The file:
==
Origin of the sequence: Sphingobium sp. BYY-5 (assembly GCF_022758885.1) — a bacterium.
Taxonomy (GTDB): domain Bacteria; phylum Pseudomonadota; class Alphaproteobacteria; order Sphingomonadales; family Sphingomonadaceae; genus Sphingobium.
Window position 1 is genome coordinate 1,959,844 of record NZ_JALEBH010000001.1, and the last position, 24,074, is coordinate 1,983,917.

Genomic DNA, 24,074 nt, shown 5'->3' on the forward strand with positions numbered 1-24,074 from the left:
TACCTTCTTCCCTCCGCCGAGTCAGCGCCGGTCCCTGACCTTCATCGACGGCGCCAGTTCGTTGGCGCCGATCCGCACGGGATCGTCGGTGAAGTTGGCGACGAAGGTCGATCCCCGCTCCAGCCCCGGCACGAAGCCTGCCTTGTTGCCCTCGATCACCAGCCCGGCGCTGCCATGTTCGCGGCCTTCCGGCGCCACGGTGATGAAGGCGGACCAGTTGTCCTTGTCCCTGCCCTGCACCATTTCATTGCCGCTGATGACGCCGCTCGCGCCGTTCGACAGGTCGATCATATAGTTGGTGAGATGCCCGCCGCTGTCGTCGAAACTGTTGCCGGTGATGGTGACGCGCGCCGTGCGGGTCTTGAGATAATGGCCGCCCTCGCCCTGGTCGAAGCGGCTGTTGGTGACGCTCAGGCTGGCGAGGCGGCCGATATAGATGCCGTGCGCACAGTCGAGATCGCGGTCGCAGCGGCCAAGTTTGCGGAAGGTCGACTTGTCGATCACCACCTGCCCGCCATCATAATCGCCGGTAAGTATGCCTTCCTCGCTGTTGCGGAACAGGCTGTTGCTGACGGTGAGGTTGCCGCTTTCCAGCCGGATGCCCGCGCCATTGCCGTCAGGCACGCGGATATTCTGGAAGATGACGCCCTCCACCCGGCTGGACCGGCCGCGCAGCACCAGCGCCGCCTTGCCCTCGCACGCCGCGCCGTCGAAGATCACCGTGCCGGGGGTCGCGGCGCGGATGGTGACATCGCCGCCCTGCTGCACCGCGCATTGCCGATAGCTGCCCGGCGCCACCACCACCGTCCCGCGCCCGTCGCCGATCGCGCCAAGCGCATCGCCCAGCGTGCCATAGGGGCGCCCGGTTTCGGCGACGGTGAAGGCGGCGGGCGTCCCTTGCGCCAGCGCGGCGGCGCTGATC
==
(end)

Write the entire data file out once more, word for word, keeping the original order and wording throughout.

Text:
Origin of the sequence: Sphingobium sp. BYY-5 (assembly GCF_022758885.1) — a bacterium.
Taxonomy (GTDB): domain Bacteria; phylum Pseudomonadota; class Alphaproteobacteria; order Sphingomonadales; family Sphingomonadaceae; genus Sphingobium.
Window position 1 is genome coordinate 1,959,844 of record NZ_JALEBH010000001.1, and the last position, 24,074, is coordinate 1,983,917.

Genomic DNA, 24,074 nt, shown 5'->3' on the forward strand with positions numbered 1-24,074 from the left:
TACCTTCTTCCCTCCGCCGAGTCAGCGCCGGTCCCTGACCTTCATCGACGGCGCCAGTTCGTTGGCGCCGATCCGCACGGGATCGTCGGTGAAGTTGGCGACGAAGGTCGATCCCCGCTCCAGCCCCGGCACGAAGCCTGCCTTGTTGCCCTCGATCACCAGCCCGGCGCTGCCATGTTCGCGGCCTTCCGGCGCCACGGTGATGAAGGCGGACCAGTTGTCCTTGTCCCTGCCCTGCACCATTTCATTGCCGCTGATGACGCCGCTCGCGCCGTTCGACAGGTCGATCATATAGTTGGTGAGATGCCCGCCGCTGTCGTCGAAACTGTTGCCGGTGATGGTGACGCGCGCCGTGCGGGTCTTGAGATAATGGCCGCCCTCGCCCTGGTCGAAGCGGCTGTTGGTGACGCTCAGGCTGGCGAGGCGGCCGATATAGATGCCGTGCGCACAGTCGAGATCGCGGTCGCAGCGGCCAAGTTTGCGGAAGGTCGACTTGTCGATCACCACCTGCCCGCCATCATAATCGCCGGTAAGTATGCCTTCCTCGCTGTTGCGGAACAGGCTGTTGCTGACGGTGAGGTTGCCGCTTTCCAGCCGGATGCCCGCGCCATTGCCGTCAGGCACGCGGATATTCTGGAAGATGACGCCCTCCACCCGGCTGGACCGGCCGCGCAGCACCAGCGCCGCCTTGCCCTCGCACGCCGCGCCGTCGAAGATCACCGTGCCGGGGGTCGCGGCGCGGATGGTGACATCGCCGCCCTGCTGCACCGCGCATTGCCGATAGCTGCCCGGCGCCACCACCACCGTCCCGCGCCCGTCGCCGATCGCGCCAAGCGCATCGCCCAGCGTGCCATAGGGGCGCCCGGTTTCGGCGACGGTGAAGGCGGCGGGCGTCCCTTGCGCCAGCGCGGCGGCGCTGATC